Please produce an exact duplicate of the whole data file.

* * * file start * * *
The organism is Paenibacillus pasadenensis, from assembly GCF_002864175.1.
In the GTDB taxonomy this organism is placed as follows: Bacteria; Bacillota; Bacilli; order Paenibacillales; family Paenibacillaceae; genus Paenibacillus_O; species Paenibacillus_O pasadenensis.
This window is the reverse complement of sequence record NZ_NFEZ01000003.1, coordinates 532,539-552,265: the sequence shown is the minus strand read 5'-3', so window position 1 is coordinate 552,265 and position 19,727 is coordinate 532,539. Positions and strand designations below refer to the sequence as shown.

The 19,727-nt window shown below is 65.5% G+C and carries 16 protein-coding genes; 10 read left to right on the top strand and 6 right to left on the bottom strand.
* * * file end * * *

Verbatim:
The organism is Paenibacillus pasadenensis, from assembly GCF_002864175.1.
In the GTDB taxonomy this organism is placed as follows: Bacteria; Bacillota; Bacilli; order Paenibacillales; family Paenibacillaceae; genus Paenibacillus_O; species Paenibacillus_O pasadenensis.
This window is the reverse complement of sequence record NZ_NFEZ01000003.1, coordinates 532,539-552,265: the sequence shown is the minus strand read 5'-3', so window position 1 is coordinate 552,265 and position 19,727 is coordinate 532,539. Positions and strand designations below refer to the sequence as shown.

The 19,727-nt window shown below is 65.5% G+C and carries 16 protein-coding genes; 10 read left to right on the top strand and 6 right to left on the bottom strand.